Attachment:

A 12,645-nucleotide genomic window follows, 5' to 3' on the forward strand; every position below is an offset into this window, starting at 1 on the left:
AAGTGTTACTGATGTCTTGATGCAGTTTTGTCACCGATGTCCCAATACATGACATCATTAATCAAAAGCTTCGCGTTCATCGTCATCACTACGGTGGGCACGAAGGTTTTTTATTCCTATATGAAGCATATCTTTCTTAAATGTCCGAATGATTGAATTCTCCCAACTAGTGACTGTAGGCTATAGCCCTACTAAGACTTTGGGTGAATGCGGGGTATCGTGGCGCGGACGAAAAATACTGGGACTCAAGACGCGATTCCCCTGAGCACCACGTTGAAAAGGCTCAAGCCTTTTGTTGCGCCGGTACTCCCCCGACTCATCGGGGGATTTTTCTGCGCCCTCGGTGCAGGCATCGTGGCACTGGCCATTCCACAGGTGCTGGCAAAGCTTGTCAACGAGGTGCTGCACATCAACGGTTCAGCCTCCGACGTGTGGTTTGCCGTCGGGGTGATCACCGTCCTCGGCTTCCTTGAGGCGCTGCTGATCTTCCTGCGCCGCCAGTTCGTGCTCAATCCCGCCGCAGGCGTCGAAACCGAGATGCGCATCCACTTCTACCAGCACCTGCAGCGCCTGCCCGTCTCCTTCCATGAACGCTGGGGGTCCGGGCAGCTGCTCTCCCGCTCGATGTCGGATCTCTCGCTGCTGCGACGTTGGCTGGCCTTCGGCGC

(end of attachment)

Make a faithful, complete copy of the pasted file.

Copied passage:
A 12,645-nucleotide genomic window follows, 5' to 3' on the forward strand; every position below is an offset into this window, starting at 1 on the left:
AAGTGTTACTGATGTCTTGATGCAGTTTTGTCACCGATGTCCCAATACATGACATCATTAATCAAAAGCTTCGCGTTCATCGTCATCACTACGGTGGGCACGAAGGTTTTTTATTCCTATATGAAGCATATCTTTCTTAAATGTCCGAATGATTGAATTCTCCCAACTAGTGACTGTAGGCTATAGCCCTACTAAGACTTTGGGTGAATGCGGGGTATCGTGGCGCGGACGAAAAATACTGGGACTCAAGACGCGATTCCCCTGAGCACCACGTTGAAAAGGCTCAAGCCTTTTGTTGCGCCGGTACTCCCCCGACTCATCGGGGGATTTTTCTGCGCCCTCGGTGCAGGCATCGTGGCACTGGCCATTCCACAGGTGCTGGCAAAGCTTGTCAACGAGGTGCTGCACATCAACGGTTCAGCCTCCGACGTGTGGTTTGCCGTCGGGGTGATCACCGTCCTCGGCTTCCTTGAGGCGCTGCTGATCTTCCTGCGCCGCCAGTTCGTGCTCAATCCCGCCGCAGGCGTCGAAACCGAGATGCGCATCCACTTCTACCAGCACCTGCAGCGCCTGCCCGTCTCCTTCCATGAACGCTGGGGGTCCGGGCAGCTGCTCTCCCGCTCGATGTCGGATCTCTCGCTGCTGCGACGTTGGCTGGCCTTCGGCGC